On incoming recession in IT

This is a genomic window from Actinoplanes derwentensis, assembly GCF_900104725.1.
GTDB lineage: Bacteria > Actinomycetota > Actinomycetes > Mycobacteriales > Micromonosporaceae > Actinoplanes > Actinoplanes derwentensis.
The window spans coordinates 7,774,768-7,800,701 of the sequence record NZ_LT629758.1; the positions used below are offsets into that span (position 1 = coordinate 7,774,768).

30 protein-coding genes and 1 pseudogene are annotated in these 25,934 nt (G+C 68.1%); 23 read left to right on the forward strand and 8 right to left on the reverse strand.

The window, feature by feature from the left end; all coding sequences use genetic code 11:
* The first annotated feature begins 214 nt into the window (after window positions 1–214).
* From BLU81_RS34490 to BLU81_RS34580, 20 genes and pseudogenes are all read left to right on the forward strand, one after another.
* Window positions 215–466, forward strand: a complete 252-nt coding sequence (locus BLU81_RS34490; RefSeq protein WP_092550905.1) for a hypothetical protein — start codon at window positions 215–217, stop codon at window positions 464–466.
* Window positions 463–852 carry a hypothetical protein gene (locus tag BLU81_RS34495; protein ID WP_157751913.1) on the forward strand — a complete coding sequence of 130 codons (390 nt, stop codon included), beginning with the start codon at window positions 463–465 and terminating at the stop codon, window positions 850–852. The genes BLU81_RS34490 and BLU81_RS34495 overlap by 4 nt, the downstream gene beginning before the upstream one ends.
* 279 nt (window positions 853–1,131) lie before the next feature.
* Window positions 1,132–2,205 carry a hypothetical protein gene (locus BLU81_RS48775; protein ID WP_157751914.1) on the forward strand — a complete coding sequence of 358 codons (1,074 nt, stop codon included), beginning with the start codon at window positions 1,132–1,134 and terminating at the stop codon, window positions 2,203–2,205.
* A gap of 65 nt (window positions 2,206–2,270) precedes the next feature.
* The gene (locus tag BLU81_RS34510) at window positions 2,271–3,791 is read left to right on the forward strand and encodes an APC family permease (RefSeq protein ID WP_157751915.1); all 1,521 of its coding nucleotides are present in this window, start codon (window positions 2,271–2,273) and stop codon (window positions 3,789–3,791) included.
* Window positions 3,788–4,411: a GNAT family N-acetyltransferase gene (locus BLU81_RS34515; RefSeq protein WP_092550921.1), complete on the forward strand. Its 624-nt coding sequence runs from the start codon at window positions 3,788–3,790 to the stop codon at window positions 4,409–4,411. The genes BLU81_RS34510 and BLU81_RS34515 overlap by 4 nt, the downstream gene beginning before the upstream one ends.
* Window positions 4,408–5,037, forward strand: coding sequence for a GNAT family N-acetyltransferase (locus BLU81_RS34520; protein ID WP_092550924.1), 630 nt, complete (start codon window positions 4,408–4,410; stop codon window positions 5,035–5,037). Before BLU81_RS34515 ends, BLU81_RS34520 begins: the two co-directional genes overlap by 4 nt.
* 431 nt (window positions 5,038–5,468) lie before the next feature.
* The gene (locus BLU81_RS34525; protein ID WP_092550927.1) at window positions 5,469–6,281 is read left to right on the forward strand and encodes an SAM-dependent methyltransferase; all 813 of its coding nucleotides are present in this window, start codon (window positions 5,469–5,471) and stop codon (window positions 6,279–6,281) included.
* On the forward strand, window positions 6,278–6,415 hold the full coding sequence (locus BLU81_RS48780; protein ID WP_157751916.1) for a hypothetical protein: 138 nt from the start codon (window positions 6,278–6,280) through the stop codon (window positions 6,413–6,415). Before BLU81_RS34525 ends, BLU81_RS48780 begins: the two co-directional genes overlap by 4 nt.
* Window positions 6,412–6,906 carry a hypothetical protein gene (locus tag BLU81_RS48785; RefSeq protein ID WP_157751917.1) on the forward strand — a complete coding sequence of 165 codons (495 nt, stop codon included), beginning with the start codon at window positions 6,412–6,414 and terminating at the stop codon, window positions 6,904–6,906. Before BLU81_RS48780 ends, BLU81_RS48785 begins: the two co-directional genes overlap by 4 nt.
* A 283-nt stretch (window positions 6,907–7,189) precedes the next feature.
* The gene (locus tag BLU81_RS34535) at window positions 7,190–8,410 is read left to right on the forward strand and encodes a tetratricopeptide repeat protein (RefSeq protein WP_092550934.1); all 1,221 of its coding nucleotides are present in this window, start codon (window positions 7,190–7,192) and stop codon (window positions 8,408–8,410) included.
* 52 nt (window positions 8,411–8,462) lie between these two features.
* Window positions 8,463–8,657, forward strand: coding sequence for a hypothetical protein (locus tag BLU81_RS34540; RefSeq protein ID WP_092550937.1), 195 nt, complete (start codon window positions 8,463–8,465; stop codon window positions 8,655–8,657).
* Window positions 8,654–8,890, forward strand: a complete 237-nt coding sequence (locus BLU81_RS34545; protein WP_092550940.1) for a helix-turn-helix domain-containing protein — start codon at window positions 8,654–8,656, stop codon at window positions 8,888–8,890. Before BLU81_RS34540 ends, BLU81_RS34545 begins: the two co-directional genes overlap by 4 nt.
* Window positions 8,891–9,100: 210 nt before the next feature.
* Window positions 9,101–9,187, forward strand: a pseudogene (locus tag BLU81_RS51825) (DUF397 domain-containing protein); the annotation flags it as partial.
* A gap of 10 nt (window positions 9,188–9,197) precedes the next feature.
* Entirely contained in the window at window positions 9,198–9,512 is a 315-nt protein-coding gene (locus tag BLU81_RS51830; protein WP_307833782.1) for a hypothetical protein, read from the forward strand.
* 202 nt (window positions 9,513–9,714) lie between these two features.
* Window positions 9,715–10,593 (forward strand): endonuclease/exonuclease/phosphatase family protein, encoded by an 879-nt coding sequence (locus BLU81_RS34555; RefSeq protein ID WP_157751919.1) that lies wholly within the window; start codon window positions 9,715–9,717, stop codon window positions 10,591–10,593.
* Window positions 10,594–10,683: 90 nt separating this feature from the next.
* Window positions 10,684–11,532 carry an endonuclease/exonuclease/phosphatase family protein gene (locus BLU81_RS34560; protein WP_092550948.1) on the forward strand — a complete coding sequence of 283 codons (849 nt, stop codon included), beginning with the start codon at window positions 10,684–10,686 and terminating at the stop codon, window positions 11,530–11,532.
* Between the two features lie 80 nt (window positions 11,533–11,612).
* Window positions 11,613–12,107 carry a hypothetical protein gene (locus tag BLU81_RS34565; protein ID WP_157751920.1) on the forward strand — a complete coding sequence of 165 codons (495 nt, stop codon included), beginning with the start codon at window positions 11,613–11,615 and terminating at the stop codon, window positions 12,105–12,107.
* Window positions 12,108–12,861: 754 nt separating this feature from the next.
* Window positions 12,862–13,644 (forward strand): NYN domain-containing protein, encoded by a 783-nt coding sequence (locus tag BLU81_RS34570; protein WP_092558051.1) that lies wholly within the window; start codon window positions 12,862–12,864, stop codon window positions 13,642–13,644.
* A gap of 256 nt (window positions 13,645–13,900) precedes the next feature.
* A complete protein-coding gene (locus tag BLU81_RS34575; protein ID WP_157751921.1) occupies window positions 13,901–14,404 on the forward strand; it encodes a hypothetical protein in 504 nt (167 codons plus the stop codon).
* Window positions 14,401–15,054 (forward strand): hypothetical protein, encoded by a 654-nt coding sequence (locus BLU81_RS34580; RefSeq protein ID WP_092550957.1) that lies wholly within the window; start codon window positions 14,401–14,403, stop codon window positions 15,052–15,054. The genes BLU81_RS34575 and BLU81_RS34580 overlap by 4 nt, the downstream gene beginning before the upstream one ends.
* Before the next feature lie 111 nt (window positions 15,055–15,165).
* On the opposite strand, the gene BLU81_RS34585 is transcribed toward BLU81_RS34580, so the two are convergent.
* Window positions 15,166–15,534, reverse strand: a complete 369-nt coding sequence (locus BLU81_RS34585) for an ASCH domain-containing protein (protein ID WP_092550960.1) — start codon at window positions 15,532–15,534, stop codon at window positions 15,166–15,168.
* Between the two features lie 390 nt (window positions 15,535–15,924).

Although the entry is not meant to extol the virtues of IT, it may prove useful to those who don’t want to read it but still want to use IT. It’s all good and well, but when it comes to IT, one item gets overlooked. In an effort to save money, many Western corporations are laying off their own workers in order to hire cheaper labor from the east, such as Poland, India, and so on. For enterprises with foreign money, the weak zloty and advantageous exchange rate of the USD/PLN are also a plus. You don’t have to be in the office to work here. IT encompasses a wide range of professionals in addition to programmers, such as testers, business analysts, and managers. In the past, layoffs have been widely discussed, but mostly in the management sector. Organizing, integrating, and managing the team are the responsibilities of the manager. Workers may save money on rent and utility expenses by working remotely, while achieving the same outcomes as if they were in an office. The barrier between managers and their teams has blurred since employees no longer report directly to them, and the manager’s responsibility has been reduced to attending meetings and communicating online, as I like to say. To put it another way, I wouldn’t be concerned about redundancy in coders, but rather in management. There is a shortfall of around 20,000 experienced programmers in the market (engineers, programmers, testers, security specialists). The keyword here is “EXPERIENCED.” If you’ve been in the sector for a few years and have a good amount of knowledge and abilities, you’ll be able to get a job without hunting for one. It will be more difficult in the future for “newbies,” or juniors, to break into the workforce, and they will likely have to accept lower earnings in return for the chance to gain experience. My own expertise as a coder spans six years, so I can speak from first-hand knowledge. Since my company failed to discuss pay or raises at the yearly interview in March (i.e. -4 percent or more when inflation is taken into account), I put myself out there for job offers on a website and waited about 2 hours for the first ones to come in. In less than two weeks, I gathered approximately 80 bids, narrowed it down to five, planned the second stage (technical) of (online) conversations, and then decided on a firm and that was it. Typically, it takes 2 weeks to gather bids and HR discussions, a week for technical discussions, and a week to gather replies and make a choice. Because of the accepted job offer, a termination notice was submitted with the existing employer in April, an increase of almost 70%. I continue to receive job offers from the aforementioned site in spite of this, and while I usually respond with something like “thank you, but I am changing my job and at the time he is interested,” there are recruiters that question directly “what rate would you be interested in?” If I’m being honest, the current situation is a gold mine for Polish experienced workers in every industry and for foreign companies looking to hire them off the street. On the other hand, it’s a nuclear disaster for Polish firms that aren’t as competitive and rely on less experienced workers looking to enter the workforce while also accounting for demographic challenges. Wind energy, uniformed services (police), and medical services are all suffering from a scarcity of employees in Poland, which is based on a somewhat distinct set of factors. We’re all getting older, whether we’d like to admit it or not. For the next 20 years, there will be no one to work with, “even Solomon vacant…”